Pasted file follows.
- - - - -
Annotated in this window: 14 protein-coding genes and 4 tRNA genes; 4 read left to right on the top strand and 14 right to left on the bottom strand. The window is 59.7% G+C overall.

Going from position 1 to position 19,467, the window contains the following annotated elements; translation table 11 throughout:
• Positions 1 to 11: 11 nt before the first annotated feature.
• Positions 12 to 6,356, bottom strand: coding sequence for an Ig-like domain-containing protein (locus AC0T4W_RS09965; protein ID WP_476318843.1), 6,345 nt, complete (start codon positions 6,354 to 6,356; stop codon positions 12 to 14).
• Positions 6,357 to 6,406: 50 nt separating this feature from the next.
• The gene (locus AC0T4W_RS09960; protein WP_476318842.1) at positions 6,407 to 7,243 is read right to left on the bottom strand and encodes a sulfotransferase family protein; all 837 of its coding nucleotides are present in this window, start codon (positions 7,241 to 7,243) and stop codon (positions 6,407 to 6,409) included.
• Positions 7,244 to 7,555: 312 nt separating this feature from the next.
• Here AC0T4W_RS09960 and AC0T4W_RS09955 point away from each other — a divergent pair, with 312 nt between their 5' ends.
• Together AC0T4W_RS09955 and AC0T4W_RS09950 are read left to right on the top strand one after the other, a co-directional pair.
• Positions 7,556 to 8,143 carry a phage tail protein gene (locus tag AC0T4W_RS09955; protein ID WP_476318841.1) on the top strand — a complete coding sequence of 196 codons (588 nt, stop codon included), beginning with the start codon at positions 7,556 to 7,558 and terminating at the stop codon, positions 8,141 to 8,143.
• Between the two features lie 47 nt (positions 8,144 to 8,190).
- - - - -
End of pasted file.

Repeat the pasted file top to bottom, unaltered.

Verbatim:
Annotated in this window: 14 protein-coding genes and 4 tRNA genes; 4 read left to right on the top strand and 14 right to left on the bottom strand. The window is 59.7% G+C overall.

Going from position 1 to position 19,467, the window contains the following annotated elements; translation table 11 throughout:
• Positions 1 to 11: 11 nt before the first annotated feature.
• Positions 12 to 6,356, bottom strand: coding sequence for an Ig-like domain-containing protein (locus AC0T4W_RS09965; protein ID WP_476318843.1), 6,345 nt, complete (start codon positions 6,354 to 6,356; stop codon positions 12 to 14).
• Positions 6,357 to 6,406: 50 nt separating this feature from the next.
• The gene (locus AC0T4W_RS09960; protein WP_476318842.1) at positions 6,407 to 7,243 is read right to left on the bottom strand and encodes a sulfotransferase family protein; all 837 of its coding nucleotides are present in this window, start codon (positions 7,241 to 7,243) and stop codon (positions 6,407 to 6,409) included.
• Positions 7,244 to 7,555: 312 nt separating this feature from the next.
• Here AC0T4W_RS09960 and AC0T4W_RS09955 point away from each other — a divergent pair, with 312 nt between their 5' ends.
• Together AC0T4W_RS09955 and AC0T4W_RS09950 are read left to right on the top strand one after the other, a co-directional pair.
• Positions 7,556 to 8,143 carry a phage tail protein gene (locus tag AC0T4W_RS09955; protein ID WP_476318841.1) on the top strand — a complete coding sequence of 196 codons (588 nt, stop codon included), beginning with the start codon at positions 7,556 to 7,558 and terminating at the stop codon, positions 8,141 to 8,143.
• Between the two features lie 47 nt (positions 8,144 to 8,190).